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The 12 Breakouts of the 2015 SXSW Film Festival

The 12 Breakouts of the 2015 SXSW Film Festival

READ MORE: The 2015 Indiewire SXSW Bible

Krisha Fairchild, “Krisha” (Actor)

Actress Krisha Fairchild returned to SXSW after attending the festival last year in support of a project by the same name, only this time she emerged as one of the biggest breakthroughs of the event. Fairchild impressed in last year’s short, written and directed by her nephew Trey Edward Shults, which went on to win a cinematography award. But in its feature-length form, Fairchild got to show her full range embodying the titular troubled mother and astonished all who saw her in Shults’ feature debut. In “Krisha” (the story is not based on her own life, despite its title), Fairchild plays a drug and alcohol abuser who reunites with her family for a holiday gathering after years of absence. She relapses when the stress of the situation brings back her demons. Unlike most of her co-stars in “Krisha,” Fairchild’s been a working actress since the ’90s. She’s never, however, been afforded a role as juicy as the one her nephew wrote for her. Hopefully more writers will now see “Krisha” and write vehicles for her as a result of her tremendous performance. The movies need her.

Jay Dockendorf, “Naz and Maalik” (Writer/director)

For his directorial debut, writer-director Jay Dockendorf tackled explosive material that drew attention when it premiered in the Visions section at SXSW. Set during a single hectic day in Brooklyn, “Naz and Maalik” centers on two closeted Muslim teens (newcomer Kerwin Johnson, Jr. and Curtis Cook, Jr.) being surveilled by the FBI due to their religion, while engaging in two-bit schemes around town. Dockendorf, who won Tribeca Film Institute’s IWC Filmmaker Award for the project, was inspired to make his debut feature after hearing about (and being appalled by) the FBI’s program of secret spying on mosques in Brooklyn. His story emerged from interviewing Muslims about their real-life experiences with surveillance, including some closeted gay men. A former Project of the Week winner on Indiewire, “Naz and Maalik” strikes a timely note and heralds the arrival of a filmmaker willing to push buttons to get important stories out to the public.

Benjamin Dickinson, “Creative Control” (Writer/director/actor)

Writer-director Benjamin Dickinson returned to the festival circuit following his deft and minimalist 2012 debut “First Winter,” with another near-future tale about a group of Brooklynites that he again stars in. That’s where the similarities end. As Indiewire’s Eric Kohn stated in his Grade A review for the filmmaker’s sophomore feature, “Compared to the meandering pace and minimalist setting of Dickinson’s debut, ‘Creative Control’ amounts to a major step forward.” In “Creative Control,” Dickinson stars as a serious-minded inventor who creates an ambitious pair of “Augmented Reality” glasses, which he ultimately uses to create an avatar of his best friend’s girlfriend. Naturally, his technologically-enhanced fantasy turns against him. The film was a hit with critics and audiences at SXSW, where it won a Special Jury award for Visual Excellence.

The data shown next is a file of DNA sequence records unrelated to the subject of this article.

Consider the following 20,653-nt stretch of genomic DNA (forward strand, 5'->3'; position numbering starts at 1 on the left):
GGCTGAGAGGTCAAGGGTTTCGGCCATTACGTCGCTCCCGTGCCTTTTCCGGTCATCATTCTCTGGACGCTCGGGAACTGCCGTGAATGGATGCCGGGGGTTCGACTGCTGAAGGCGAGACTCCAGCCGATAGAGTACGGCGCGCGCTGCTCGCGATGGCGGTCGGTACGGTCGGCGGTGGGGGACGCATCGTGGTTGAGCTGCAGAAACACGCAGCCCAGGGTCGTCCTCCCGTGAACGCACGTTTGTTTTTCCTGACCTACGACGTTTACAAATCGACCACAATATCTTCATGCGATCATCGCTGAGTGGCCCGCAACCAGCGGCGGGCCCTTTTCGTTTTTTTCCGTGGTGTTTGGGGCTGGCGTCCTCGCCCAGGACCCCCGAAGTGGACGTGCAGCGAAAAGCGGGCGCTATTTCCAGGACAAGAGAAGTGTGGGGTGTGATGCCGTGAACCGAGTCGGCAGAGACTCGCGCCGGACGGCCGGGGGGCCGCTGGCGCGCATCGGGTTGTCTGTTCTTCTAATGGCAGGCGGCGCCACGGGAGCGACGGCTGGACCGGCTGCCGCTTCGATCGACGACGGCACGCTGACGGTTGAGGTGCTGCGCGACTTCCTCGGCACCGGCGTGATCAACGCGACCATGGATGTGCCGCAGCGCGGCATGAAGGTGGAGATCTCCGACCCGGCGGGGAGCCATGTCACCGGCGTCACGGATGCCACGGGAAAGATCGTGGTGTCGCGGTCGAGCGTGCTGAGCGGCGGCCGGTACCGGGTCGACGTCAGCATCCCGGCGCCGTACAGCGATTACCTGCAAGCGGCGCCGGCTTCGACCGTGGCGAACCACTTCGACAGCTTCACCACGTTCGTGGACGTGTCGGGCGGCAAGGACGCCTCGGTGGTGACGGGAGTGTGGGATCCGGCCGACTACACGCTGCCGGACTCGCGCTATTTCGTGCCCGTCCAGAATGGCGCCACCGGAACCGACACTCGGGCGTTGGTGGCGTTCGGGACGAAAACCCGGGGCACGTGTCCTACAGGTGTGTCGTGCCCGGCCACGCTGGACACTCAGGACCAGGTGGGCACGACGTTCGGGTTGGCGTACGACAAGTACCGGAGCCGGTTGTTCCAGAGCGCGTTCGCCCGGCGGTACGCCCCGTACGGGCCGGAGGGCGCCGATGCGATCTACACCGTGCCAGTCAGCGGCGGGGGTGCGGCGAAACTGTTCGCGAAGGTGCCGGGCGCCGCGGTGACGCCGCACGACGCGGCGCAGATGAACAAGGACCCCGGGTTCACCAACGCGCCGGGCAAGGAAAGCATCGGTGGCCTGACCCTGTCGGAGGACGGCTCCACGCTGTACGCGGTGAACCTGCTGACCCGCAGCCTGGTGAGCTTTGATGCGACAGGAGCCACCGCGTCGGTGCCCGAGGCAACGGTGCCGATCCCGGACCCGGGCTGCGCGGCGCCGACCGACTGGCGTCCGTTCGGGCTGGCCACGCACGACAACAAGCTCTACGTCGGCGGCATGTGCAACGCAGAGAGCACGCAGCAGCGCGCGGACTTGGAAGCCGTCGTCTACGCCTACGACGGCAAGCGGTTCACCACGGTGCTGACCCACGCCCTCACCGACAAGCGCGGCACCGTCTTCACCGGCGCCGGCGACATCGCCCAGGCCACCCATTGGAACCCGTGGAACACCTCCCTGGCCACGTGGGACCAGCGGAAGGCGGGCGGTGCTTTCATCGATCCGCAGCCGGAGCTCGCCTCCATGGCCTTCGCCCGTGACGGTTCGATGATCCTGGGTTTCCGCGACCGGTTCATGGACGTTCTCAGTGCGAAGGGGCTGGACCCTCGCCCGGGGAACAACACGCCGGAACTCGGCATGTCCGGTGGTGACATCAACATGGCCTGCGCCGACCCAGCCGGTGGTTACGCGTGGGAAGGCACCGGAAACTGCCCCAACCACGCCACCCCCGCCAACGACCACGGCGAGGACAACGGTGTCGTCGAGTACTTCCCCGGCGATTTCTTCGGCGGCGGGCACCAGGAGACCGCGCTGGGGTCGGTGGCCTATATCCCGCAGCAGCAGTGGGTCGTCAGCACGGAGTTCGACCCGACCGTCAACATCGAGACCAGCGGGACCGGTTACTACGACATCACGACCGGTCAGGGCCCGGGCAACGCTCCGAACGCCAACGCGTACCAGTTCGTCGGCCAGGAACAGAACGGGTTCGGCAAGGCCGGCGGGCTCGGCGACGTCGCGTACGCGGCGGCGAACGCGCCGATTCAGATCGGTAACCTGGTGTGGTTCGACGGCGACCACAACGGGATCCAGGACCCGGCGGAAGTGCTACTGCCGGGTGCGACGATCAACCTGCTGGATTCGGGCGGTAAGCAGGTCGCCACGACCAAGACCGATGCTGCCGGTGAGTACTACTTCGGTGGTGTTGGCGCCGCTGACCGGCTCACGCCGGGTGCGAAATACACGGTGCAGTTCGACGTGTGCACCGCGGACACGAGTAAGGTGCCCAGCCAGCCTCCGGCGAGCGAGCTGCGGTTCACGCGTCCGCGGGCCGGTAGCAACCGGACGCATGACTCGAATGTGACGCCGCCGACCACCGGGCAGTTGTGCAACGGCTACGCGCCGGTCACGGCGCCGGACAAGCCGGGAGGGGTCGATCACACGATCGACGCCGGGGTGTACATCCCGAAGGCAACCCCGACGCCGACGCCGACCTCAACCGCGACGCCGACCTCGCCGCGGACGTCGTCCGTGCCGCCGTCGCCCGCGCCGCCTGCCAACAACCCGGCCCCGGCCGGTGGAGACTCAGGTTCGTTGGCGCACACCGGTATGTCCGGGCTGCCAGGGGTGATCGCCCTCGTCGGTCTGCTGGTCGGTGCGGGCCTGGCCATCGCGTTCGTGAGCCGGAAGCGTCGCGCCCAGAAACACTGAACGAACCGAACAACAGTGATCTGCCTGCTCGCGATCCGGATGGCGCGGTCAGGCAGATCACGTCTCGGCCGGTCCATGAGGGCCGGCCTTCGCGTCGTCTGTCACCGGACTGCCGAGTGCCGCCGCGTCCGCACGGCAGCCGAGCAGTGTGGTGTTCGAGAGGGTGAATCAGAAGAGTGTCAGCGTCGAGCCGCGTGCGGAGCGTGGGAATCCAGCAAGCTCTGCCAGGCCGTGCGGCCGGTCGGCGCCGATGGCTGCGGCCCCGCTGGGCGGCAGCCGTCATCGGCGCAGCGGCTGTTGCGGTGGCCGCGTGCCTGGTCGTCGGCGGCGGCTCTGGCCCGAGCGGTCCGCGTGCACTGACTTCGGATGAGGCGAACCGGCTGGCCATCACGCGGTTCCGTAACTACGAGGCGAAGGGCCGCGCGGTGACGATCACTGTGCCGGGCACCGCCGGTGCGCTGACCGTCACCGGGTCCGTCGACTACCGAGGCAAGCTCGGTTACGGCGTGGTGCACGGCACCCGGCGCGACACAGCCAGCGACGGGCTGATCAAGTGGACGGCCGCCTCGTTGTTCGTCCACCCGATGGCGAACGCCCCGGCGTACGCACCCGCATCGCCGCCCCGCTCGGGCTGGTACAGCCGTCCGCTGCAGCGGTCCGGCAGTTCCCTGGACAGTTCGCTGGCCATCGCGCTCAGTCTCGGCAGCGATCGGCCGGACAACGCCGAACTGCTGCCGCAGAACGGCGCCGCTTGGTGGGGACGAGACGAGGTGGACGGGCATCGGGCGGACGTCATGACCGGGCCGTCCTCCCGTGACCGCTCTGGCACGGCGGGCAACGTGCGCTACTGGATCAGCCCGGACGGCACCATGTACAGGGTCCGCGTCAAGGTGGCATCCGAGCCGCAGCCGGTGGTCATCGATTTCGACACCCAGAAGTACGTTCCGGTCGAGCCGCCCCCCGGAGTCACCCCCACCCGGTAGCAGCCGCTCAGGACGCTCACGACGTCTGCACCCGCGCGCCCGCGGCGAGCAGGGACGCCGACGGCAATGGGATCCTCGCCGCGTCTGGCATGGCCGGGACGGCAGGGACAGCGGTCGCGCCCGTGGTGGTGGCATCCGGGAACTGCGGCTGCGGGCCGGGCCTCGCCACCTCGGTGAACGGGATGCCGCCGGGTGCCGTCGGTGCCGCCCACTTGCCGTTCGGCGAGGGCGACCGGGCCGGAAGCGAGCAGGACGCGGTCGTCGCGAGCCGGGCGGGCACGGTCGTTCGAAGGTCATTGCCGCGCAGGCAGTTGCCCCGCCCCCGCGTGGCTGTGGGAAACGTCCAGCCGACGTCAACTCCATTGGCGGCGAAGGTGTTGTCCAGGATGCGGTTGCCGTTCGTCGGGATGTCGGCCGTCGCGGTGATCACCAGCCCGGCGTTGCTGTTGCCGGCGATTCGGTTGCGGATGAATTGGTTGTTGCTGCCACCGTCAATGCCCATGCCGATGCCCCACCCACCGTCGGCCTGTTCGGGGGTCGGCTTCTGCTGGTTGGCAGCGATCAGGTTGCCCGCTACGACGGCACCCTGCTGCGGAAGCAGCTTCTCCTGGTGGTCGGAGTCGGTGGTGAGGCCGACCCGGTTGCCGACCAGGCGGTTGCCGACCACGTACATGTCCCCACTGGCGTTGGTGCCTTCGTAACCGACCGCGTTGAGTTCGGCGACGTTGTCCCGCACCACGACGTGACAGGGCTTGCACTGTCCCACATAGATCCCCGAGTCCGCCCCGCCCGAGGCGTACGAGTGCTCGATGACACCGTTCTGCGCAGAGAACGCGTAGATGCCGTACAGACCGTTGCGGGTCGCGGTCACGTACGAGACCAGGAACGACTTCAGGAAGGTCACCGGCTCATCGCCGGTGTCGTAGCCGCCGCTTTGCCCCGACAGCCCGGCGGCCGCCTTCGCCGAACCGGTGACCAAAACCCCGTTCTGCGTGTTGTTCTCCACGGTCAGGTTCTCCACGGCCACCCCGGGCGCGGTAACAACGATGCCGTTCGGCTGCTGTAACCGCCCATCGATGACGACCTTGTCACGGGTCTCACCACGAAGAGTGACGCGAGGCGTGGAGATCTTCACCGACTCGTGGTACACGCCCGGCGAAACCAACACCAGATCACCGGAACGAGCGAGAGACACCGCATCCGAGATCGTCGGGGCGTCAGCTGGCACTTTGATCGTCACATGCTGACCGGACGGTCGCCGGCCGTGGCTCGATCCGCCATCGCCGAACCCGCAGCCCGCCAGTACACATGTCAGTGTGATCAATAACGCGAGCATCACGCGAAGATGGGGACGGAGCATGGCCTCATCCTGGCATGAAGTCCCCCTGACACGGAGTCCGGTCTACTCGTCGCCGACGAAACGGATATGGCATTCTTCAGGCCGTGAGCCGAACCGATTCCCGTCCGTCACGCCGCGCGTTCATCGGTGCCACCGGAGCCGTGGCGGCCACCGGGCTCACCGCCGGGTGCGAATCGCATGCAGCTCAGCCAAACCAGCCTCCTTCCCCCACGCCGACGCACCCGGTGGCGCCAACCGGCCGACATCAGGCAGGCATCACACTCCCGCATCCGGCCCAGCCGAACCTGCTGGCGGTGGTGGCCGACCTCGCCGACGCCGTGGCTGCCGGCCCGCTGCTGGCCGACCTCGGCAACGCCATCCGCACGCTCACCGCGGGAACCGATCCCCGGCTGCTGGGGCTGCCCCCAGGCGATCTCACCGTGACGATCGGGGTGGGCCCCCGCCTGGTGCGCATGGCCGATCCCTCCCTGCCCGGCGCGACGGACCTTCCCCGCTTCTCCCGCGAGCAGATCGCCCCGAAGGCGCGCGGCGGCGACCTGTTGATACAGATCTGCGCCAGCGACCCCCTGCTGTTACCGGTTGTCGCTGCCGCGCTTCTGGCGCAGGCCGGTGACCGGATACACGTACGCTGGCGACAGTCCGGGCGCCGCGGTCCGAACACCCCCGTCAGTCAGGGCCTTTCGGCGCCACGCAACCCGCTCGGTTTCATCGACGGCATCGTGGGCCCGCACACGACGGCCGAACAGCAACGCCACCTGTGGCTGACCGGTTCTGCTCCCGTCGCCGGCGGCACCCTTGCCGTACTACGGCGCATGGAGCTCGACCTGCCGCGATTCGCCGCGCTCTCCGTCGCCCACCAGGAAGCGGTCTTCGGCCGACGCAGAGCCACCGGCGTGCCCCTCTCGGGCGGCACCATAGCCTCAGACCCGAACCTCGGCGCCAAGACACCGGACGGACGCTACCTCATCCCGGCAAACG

READ MORE:SXSW: Benjamin Dickinson On His Sci-Fi Stunner ‘Creative Control’ and Why Movies Need to Ditch the Heroes

Eugene Kotlyarenko,” A Wonderful Cloud” (Writer/director/actor)

Eugene Kotlyarenko isn’t one to let vanity get in the way of a good visual gag. In his SXSW Visions entry “A Wonderful Cloud,” his hilarious follow-up to his little-seen debut “0s and 1s,” the writer-director-actor first appears on screen with his sweaty face in between a woman’s thighs. Later, during an extended sequence, he sits on the toilet taking a dump while trying to plan the night with his disgusted ex-girlfriend (played by Kotlyarenko’s own ex-girlfriend Kate Lyn Sheil). It’s that unapologetic approach to letting it all hang out that lends his sophomore feature its zany energy and ultimately its heart. The story of “A Wonderful Cloud” centers on Kate (Sheil) who travels to Los Angeles in hopes of wrestling control of a clothing company from her ex, Eugene (Kotlyarenko). Unable to deny their emotional past, the mismatched pair spend the weekend trying to determine once and for all whether or not they have a future. For Kotlyarenko, this doesn’t mark the first time he’s used his own life to mine material for his work: His web series “SkyDiver” tracks the ups and down of his dating life and includes an awkward appearance from Sheil, after she dumped him.

Oona Laurence, “Lamb” & “The Grief of Others” (Actor)

Child actor Oona Laurence has already accomplished more than most twice her age. Still, we wager you’re not familiar with her name yet. That’s soon about to change. The actress is best known in theater circles for originating the role of Matilda in the Broadway hit musical of the same name. Her performance won her an honorary Tony award. Since netting the honor, Laurence shifted to film and hasn’t looked back. She appeared briefly opposite Sarah Silverman in the recent Sundance drama “I Smile Back” and was at SXSW this year with two projects, Ross Partridge’s well-received drama “Lamb” and Patrick Wang’s follow-up to his acclaimed “In the Family,” “The Grief of Others.” She equally impressed in both, which bodes well for her upcoming project: the Disney remake of “Pete’s Dragon,” directed by David Lowery (“Ain’t Them Bodies Saints”).